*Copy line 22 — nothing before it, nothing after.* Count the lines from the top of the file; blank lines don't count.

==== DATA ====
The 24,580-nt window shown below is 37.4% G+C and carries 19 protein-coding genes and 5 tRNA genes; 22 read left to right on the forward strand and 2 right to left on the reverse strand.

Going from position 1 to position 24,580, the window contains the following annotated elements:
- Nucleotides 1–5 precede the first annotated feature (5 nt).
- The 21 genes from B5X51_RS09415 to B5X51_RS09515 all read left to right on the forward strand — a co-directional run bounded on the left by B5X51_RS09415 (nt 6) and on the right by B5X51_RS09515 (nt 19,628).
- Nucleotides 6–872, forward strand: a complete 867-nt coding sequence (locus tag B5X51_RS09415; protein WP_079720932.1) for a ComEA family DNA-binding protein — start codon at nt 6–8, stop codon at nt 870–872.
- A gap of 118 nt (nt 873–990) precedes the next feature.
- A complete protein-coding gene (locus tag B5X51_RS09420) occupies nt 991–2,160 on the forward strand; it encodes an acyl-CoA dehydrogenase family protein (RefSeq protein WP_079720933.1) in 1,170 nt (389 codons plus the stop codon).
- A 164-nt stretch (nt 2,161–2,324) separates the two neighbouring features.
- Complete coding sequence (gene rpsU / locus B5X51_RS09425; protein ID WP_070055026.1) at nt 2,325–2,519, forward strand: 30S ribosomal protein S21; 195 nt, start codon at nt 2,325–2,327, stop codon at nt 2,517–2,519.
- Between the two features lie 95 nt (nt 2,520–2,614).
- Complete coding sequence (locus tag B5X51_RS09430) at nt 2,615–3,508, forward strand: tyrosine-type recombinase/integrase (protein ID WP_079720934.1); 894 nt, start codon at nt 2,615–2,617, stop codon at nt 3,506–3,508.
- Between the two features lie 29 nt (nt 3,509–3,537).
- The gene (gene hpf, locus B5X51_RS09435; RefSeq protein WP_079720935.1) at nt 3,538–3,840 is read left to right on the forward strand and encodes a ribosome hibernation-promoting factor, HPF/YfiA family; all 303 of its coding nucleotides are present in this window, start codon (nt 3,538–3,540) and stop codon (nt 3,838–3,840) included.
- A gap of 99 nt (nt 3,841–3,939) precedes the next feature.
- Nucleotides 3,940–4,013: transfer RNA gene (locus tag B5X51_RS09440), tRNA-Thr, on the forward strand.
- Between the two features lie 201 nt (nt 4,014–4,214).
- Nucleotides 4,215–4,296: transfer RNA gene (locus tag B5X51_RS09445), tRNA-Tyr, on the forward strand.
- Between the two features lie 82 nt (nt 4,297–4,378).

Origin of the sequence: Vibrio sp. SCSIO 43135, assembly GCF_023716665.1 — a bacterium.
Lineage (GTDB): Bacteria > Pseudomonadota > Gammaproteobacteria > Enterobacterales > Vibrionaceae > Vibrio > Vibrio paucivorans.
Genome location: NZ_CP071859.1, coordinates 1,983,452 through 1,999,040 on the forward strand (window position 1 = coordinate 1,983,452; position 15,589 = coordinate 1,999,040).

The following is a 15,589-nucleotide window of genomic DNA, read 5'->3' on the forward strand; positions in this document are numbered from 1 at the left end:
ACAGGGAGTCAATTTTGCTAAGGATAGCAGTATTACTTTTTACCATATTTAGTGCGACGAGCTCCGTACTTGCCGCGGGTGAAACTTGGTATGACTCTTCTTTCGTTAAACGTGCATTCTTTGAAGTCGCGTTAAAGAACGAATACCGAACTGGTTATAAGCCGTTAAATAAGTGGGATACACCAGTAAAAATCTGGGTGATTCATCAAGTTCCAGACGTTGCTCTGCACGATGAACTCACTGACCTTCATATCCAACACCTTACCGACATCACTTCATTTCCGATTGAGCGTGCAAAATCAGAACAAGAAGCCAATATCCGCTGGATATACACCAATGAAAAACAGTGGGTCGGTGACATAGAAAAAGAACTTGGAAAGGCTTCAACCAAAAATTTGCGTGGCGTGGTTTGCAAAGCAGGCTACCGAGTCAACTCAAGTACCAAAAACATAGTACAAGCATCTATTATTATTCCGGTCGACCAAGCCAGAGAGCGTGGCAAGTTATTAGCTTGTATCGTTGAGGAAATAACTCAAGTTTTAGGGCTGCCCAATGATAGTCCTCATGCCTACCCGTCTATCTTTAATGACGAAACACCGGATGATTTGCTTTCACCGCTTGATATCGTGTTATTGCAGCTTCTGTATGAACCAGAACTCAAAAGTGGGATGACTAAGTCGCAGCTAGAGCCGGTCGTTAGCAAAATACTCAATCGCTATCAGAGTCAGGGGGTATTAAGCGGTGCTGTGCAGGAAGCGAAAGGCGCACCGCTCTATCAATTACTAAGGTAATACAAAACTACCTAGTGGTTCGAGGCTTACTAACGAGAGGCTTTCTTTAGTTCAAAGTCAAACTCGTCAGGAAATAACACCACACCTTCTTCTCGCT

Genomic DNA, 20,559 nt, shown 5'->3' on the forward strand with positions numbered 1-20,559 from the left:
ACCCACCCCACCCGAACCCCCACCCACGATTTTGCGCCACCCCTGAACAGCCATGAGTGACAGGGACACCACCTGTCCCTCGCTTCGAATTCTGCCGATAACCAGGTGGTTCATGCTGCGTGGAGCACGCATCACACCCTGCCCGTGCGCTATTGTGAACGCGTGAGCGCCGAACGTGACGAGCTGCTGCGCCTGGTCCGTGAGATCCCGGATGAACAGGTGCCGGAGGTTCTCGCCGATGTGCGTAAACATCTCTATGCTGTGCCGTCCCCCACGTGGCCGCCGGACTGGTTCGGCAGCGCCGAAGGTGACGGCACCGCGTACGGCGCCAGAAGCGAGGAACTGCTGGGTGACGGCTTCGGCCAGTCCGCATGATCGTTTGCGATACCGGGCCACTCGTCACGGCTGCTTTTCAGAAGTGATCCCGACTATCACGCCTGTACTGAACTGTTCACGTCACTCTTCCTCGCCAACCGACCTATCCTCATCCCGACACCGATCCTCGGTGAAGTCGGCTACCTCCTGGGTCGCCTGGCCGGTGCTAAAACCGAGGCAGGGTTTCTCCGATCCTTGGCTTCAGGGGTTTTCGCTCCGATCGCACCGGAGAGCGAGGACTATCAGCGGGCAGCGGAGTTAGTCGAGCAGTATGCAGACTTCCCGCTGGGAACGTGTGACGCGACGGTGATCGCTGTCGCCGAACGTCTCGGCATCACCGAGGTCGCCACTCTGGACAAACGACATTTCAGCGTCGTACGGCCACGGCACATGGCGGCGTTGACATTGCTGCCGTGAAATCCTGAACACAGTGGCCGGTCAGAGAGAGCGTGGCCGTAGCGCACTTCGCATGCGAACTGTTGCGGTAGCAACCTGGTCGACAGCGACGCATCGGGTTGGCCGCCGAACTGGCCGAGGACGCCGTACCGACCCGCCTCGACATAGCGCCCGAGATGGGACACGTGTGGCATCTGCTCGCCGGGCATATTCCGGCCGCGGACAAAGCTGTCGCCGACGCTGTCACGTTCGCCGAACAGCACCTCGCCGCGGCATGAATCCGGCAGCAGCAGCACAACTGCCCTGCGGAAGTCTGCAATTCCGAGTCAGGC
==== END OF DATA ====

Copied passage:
The following is a 15,589-nucleotide window of genomic DNA, read 5'->3' on the forward strand; positions in this document are numbered from 1 at the left end: